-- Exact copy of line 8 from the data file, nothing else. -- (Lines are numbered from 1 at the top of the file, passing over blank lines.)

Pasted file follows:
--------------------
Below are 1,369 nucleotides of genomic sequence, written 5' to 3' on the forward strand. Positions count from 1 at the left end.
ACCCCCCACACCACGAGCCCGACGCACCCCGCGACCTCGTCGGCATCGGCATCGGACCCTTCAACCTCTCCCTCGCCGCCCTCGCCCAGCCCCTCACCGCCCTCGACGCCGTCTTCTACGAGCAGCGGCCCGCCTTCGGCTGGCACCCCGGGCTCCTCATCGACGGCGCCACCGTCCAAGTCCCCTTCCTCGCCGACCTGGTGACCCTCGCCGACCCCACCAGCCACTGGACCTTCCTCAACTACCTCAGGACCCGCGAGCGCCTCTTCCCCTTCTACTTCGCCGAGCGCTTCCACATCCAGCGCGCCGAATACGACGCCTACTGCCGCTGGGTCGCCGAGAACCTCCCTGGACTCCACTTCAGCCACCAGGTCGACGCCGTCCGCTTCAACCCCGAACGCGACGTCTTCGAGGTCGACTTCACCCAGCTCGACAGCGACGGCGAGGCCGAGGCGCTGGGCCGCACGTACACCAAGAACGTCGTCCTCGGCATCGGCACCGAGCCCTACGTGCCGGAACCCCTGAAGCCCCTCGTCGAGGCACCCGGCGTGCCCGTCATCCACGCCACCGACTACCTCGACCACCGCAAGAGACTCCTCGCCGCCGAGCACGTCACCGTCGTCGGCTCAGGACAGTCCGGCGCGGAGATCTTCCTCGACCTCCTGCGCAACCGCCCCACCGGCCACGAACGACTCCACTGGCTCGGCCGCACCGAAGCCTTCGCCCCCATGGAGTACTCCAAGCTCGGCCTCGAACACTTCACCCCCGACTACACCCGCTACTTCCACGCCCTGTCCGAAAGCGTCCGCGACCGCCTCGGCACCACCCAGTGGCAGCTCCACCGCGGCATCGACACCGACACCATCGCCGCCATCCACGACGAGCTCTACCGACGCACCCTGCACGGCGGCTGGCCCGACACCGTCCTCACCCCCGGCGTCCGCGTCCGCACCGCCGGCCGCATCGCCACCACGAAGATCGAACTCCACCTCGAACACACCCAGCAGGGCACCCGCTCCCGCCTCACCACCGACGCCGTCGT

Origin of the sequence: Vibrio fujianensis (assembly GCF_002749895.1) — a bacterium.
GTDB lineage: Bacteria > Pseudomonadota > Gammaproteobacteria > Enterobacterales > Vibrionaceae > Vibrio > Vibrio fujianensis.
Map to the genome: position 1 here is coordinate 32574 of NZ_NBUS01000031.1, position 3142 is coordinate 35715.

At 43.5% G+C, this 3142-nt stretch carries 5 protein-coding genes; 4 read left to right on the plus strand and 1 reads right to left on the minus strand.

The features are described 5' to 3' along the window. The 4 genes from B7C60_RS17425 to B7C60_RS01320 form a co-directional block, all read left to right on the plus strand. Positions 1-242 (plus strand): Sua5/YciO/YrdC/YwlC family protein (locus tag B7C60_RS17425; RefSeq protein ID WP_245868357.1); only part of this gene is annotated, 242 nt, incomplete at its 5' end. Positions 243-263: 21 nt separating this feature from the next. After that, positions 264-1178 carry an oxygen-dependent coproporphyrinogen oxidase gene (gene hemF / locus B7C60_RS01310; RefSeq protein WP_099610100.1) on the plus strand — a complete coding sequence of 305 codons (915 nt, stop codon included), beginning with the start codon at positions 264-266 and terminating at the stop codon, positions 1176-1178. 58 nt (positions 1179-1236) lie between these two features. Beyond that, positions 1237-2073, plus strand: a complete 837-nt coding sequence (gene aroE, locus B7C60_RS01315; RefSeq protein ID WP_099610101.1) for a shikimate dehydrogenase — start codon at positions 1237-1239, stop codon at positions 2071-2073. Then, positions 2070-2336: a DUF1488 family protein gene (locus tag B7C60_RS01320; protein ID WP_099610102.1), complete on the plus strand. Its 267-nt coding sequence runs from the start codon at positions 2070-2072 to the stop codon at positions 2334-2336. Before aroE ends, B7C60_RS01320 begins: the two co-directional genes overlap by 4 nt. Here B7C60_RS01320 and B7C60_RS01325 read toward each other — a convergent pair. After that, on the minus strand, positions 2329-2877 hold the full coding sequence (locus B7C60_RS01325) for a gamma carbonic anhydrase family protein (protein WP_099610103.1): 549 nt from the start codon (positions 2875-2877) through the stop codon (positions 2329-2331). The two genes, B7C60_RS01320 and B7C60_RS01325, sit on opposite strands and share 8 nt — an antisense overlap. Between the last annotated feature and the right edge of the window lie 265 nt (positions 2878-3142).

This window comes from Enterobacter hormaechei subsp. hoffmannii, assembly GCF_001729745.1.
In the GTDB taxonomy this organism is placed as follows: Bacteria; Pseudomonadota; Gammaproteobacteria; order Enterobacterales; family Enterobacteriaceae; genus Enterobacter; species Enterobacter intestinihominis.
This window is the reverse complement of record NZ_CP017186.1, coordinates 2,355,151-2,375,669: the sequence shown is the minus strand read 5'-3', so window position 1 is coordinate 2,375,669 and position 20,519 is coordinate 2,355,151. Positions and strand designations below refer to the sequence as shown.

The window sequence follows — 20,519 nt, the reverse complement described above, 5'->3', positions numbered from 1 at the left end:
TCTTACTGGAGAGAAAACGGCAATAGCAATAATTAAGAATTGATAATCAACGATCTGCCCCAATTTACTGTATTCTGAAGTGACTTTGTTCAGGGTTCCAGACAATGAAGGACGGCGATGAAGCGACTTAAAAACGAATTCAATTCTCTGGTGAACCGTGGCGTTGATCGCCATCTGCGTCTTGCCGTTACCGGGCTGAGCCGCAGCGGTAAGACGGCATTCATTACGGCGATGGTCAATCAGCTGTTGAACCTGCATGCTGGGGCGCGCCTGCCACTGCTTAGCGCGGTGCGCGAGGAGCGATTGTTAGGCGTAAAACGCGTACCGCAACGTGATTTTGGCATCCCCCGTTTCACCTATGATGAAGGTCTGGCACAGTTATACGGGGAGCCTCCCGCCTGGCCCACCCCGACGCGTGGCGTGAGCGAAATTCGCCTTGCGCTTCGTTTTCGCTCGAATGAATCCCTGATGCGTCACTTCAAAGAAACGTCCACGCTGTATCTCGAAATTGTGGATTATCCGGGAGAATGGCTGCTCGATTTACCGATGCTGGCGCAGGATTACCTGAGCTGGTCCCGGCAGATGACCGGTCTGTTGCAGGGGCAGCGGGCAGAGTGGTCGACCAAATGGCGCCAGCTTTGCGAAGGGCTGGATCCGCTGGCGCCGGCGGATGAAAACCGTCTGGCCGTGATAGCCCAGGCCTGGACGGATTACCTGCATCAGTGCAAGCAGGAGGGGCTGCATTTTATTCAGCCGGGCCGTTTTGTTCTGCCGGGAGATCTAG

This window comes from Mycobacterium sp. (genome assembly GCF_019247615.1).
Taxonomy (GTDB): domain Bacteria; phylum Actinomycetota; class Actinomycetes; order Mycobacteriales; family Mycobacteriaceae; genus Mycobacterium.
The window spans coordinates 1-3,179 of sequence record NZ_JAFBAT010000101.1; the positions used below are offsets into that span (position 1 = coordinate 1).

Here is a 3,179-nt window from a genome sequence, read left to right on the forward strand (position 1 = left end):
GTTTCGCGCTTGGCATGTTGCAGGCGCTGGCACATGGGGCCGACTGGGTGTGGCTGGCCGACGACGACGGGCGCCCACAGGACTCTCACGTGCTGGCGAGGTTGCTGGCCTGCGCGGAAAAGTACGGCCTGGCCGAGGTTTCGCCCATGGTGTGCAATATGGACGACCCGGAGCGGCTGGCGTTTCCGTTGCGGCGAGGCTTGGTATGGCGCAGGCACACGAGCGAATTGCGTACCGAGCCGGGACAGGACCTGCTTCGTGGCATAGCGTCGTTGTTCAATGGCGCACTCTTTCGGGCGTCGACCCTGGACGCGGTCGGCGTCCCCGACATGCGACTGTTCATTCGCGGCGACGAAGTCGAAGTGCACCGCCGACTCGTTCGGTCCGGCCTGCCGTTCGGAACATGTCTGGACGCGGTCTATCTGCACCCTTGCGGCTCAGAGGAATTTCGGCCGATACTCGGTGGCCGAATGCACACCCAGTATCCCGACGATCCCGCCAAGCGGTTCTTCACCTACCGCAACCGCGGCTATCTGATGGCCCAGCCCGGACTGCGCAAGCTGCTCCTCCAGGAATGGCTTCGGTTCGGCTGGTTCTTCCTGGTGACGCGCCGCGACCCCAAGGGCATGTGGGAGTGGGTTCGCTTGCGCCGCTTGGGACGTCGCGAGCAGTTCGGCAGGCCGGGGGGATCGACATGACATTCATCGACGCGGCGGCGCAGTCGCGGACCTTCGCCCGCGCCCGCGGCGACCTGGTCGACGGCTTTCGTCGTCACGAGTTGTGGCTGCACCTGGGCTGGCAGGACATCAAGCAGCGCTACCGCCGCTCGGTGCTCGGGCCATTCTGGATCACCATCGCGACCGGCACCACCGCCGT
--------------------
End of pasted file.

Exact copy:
This window comes from Enterobacter hormaechei subsp. hoffmannii, assembly GCF_001729745.1.